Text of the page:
Accessibility Skip to Global Navigation Skip to Local Navigation Skip to Content Skip to Search Skip to Site Map Menu

POLS501 The 'Political': Theory and Practice

An examination of the contested nature of the political and key methodological approaches to the study of politics both theoretically and in practice.

This paper examines the contested nature of what constitutes politics and the ways to conduct research. It explores key methodological approaches to the study of politics, including positivism, rational choice theory, intersubjectivity, discourse analysis and interpretivism and examines the advantages and disadvantages of quantitative versus qualitative research methods.

Paper title The 'Political': Theory and Practice
Paper code POLS501
Subject Politics
EFTS 0.2500
Points 30 points
Teaching period First Semester
Domestic Tuition Fees (NZD) $1,646.75
International Tuition Fees (NZD) $5,250.00

^ Top of page

Limited to
Teaching staff
Dr James Headley
The required readings will be available on E-Reserve on Blackboard.
Paper Structure
  • Week 1: Introduction to 'The Political'
  • Week 2: The Political - the state, the nation and culture
  • Week 3: The Political - gender, race and class
  • Week 4: Positivism, Facts and Falsification
  • Week 5: Critical Methodology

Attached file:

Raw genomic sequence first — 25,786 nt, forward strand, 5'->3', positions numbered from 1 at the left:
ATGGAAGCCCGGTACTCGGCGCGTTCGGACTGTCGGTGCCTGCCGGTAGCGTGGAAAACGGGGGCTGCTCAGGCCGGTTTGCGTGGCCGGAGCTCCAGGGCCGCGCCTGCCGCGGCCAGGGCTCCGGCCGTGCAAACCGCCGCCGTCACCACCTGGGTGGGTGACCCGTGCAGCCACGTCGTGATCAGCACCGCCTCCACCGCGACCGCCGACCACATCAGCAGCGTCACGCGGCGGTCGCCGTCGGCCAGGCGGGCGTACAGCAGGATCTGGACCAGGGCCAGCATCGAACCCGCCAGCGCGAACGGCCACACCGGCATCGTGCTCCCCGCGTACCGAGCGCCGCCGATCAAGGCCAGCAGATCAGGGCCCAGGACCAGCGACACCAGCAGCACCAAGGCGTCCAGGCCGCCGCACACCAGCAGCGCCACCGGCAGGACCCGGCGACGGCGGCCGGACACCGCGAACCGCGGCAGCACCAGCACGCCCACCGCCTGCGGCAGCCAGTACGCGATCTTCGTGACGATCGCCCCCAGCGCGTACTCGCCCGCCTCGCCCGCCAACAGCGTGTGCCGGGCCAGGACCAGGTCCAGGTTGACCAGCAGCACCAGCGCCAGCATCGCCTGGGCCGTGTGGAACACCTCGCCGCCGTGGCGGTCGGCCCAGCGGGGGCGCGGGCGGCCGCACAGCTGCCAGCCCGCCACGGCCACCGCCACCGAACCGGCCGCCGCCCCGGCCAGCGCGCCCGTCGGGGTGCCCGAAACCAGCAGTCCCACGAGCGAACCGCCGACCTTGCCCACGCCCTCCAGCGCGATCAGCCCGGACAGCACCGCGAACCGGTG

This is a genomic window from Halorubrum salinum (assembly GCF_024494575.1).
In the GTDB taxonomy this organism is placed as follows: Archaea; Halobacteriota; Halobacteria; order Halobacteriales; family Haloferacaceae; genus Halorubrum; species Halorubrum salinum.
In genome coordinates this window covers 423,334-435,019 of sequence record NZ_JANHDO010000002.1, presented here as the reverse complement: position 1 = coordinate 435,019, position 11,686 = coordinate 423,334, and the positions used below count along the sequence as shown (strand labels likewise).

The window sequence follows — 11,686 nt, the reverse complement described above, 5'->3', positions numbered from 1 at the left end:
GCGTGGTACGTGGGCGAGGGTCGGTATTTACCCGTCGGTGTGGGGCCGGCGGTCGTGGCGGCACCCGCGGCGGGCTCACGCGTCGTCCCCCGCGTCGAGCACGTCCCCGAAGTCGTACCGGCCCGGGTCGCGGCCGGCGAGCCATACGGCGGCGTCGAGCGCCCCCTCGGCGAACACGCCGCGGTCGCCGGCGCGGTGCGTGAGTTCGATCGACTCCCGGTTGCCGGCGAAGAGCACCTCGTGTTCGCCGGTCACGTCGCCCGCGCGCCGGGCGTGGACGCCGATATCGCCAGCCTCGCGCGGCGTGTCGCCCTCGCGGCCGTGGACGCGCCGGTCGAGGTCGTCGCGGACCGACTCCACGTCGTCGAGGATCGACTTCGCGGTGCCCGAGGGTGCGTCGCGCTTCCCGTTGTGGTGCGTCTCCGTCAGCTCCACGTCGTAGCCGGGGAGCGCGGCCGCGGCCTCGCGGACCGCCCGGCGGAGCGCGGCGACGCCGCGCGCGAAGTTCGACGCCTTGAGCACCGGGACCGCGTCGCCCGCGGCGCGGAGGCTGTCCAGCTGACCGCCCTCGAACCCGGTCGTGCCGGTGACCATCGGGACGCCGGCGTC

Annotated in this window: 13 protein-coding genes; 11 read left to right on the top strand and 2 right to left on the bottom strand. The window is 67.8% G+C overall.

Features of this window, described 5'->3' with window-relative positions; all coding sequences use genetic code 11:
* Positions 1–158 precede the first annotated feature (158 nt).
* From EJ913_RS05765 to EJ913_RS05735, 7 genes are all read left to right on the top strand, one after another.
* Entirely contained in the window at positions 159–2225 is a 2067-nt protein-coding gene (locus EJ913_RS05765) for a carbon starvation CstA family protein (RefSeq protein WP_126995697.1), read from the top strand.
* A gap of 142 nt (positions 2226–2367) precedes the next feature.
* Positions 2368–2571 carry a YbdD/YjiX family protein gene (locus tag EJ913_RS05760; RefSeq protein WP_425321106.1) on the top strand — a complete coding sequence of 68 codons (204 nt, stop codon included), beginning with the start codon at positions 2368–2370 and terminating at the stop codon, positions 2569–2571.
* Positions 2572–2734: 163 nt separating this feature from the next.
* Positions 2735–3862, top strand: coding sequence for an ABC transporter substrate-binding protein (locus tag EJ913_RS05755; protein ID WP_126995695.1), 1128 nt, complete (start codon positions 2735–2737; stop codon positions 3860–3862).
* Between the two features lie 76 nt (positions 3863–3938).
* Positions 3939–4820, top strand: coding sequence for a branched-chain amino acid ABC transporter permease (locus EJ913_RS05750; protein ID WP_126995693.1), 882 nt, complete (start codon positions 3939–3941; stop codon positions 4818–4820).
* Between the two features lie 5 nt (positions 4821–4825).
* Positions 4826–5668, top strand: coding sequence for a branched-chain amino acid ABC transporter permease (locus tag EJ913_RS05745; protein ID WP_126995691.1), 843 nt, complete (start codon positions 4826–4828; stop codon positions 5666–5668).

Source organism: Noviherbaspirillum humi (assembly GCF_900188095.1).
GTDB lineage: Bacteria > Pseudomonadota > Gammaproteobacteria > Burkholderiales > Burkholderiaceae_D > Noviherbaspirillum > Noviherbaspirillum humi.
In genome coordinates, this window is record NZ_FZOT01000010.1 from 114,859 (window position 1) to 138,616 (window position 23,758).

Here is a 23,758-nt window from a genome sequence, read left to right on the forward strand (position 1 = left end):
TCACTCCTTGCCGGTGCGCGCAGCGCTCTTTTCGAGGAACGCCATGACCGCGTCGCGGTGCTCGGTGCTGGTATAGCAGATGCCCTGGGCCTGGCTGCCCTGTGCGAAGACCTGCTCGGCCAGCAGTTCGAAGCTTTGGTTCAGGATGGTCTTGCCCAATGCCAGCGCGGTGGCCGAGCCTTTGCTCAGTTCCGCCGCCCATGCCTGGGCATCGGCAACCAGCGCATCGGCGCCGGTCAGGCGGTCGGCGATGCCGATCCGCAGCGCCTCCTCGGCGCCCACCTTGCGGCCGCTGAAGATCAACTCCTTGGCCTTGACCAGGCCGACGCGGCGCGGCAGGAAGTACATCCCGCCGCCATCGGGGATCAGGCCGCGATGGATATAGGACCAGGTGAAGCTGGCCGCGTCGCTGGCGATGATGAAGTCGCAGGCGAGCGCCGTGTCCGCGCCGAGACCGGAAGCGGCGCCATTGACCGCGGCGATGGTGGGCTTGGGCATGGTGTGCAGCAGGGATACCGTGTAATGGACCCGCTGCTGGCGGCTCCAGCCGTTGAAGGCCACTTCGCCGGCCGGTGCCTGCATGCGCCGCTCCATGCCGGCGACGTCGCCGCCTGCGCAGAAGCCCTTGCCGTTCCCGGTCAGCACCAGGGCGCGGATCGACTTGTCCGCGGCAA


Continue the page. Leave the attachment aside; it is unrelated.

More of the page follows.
• Week 6: Intersubjectivity and Feminist Methodology
  • Week 7: Identity and Discourse Analysis
  • Week 8: Session 1 - Intercultural Analysis and Hermeneutics - Hans-Georg Gadamer
    Session 2 - Conclusions: The Hermeneutic and the Empirical - Paul Riceour
  • Week 9: Sessions 1 and 2 - Student Conference: Presentations on Essay Topics
Research Practice
  • Week 10: Session 1 - How to choose a case study and/or case studies
    Session 2 - Document Research
  • Week 11: Session 1 - Qualitative Research: the pitfalls and use of quantitative surveys
    Session 2 - Political Experiments
  • Week 12: Session 1 - Qualitative Research: How to do interviews
    Session 2 - Conducting Interviews and Cultural Issues
  • Week 13: Session 1 - Qualitative Research: How to conduct focus groups
    Session 2 - Practice Focus Groups
Graduate Attributes Emphasised
Lifelong learning, Scholarship, Communication, Critical thinking, Ethics, Information literacy, Research, Self-motivation.
View more information about Otago's graduate attributes.
Learning Outcomes
Students who successfully complete the paper will:
  • Demonstrate an understanding of key methodological approaches to the study of politics and the contested nature of what constitutes the political;
  • Have the capacity to undertake independent research and identify relevant research sources;
  • Have the ability to apply ideas and methods to new situations in written analysis and in practice.

^ Top of page


First Semester

Teaching method
This paper is taught On Campus
Learning management system


Stream Days Times Weeks
L1 Wednesday 15:00-15:50 11-13, 15-16, 18-21
Thursday 14:00-15:50 9-13, 15-21